Some Great Contemporary Black Writers to Read and Support

(photo above by Kat Stokes via Unsplash)

In the wake of the recent police killings of George Floyd and Breonna Taylor and the targeting and murder of Ahmaud Arbery, waves of activism have flooded the country. As hundreds of thousands participate in the Black Lives Matter movement through demonstrations, protests, artwork, and sharing thoughts and resources on social media platforms, discussions about how best to be an ally have moved to the center of our discourse.

One of the things many people have urged allies to do is listen. Listen to Black voices and learn from them. Many urge white and non-Black allies not to speak over Black voices, but to amplify them. An accessible and easy way to listen and learn is to read Black authors.

If you want to better your allyship, learn from Black perspectives, or just read some good books, here is a list of contemporary Black writers you can support now. Note that I chose to compile modern writers because these are people you can actively support by reading their works, following them on social media, and sharing what you’ve learned from them. But if classic works are more your taste, you might enjoy pieces from the legendary Maya Angelou, Langston Hughes, James Baldwin, Audre Lorde, and Richard Wright (among many, many others). This is by no means a comprehensive list — there are thousands of Black writers to appreciate — but those in this list are undoubtedly talented and worth your read.

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Ta-Nehisi Coates

Coates is a prolific journalist best known for his work as a national correspondent for The Atlantic. His essays for the publication are thought-provoking and insightful to the American experience. He often uses pop culture to examine race relations, inviting readers who may otherwise avoid the subject (if this interests you, read “I’m Not Black, I’m Kanye”). Coates’ “The Case for Reparations” is one of his most in-depth works, writing personal reflections on individuals’ stories and placing them in the context of a broader American history. And if all this hasn’t sold you on Coates, he also writes “Captain America” and “Black Panther” comics for Marvel.

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bell hooks

hooks is one of the most important feminists of our time. Her primer on feminism, “Feminism is for Everybody,” uses easy-to-understand language to make theory accessible to every type of reader. Her other works center Black issues, and her first book, “Ain’t I a Woman?: Black Women and Feminism,” was one of the first major works to bring intersectional feminism to the spotlight. (Although the book was published in 1981, she wrote her first draft as a college student at just 19!)  Anyone looking to learn more about feminism, and Black femininity specifically, should read hooks.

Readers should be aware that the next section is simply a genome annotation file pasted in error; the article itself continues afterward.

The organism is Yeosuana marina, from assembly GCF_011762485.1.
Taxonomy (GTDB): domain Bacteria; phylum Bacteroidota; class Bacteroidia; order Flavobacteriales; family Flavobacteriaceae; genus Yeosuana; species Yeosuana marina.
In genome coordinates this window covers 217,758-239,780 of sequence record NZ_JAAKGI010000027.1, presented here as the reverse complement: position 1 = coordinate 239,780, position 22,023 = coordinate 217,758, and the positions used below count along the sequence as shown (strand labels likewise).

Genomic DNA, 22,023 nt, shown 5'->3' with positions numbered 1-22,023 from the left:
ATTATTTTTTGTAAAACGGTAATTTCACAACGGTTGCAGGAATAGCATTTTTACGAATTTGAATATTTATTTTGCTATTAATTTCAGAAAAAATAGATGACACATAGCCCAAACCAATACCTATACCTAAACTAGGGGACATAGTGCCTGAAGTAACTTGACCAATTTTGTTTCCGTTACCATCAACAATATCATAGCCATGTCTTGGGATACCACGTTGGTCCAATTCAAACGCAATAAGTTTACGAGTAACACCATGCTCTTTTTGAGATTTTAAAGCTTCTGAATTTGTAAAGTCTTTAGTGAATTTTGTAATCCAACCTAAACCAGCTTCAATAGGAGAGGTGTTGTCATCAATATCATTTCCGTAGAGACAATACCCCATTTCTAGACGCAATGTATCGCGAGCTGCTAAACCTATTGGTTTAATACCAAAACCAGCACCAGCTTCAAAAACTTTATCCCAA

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Elaine Welteroth

Welteroth is the former editor-in-chief of Teen Vogue, and she’s the one who turned the magazine from one focused on superficial fashion to a progressive and informative resource for young people (which inspired memes like this one). But in all seriousness, Welteroth was the driving force behind creating a place where young people can find important information about social justice, sexuality, and culture. Since leaving the magazine, she has published her book “More Than Enough,” and she remains a great source of fashion inspiration on Instagram.

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Toni Morrison

Morrison’s recent passing is a tremendous loss to the literary community. Her fiction prose is inimitable and unforgettable. She has been consistently writing since the ‘70s, and her most recent book, “God Help the Child,” was released in 2015. Specifically, many people have cited her novel “Beloved” as a work that changedtheirlife. Her works give a peek into the realities of life as a Black American. As cruel and heartbreaking as her stories could be, they often are also hopeful and inspiring. Morrison is absolutely essential reading.

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Janet Mock

Mock’s debut book “Redefining Realness” is an intimate and poignant memoir about her experiences growing up as a Black trans woman. Her writing style is very personal and accessible — the words are easy to read but the subject matter can be harrowing at times. Her second book “Surpassing Certainty” is also a memoir detailing her young adult life. If you like reading personal accounts or like reading about the intersectionality of racial and LGBTQ issues, Mock’s works make them enjoyable. She also writes and directs for Ryan Murphy’s “Pose” if you prefer to watch your media.


Written by Abby Sacks

Student at the University of Virginia studying Psychology and Media Studies. When not writing or hanging out with my cat, can be found watching too much bad TV and being too old for TikTok but enjoying it anyway.

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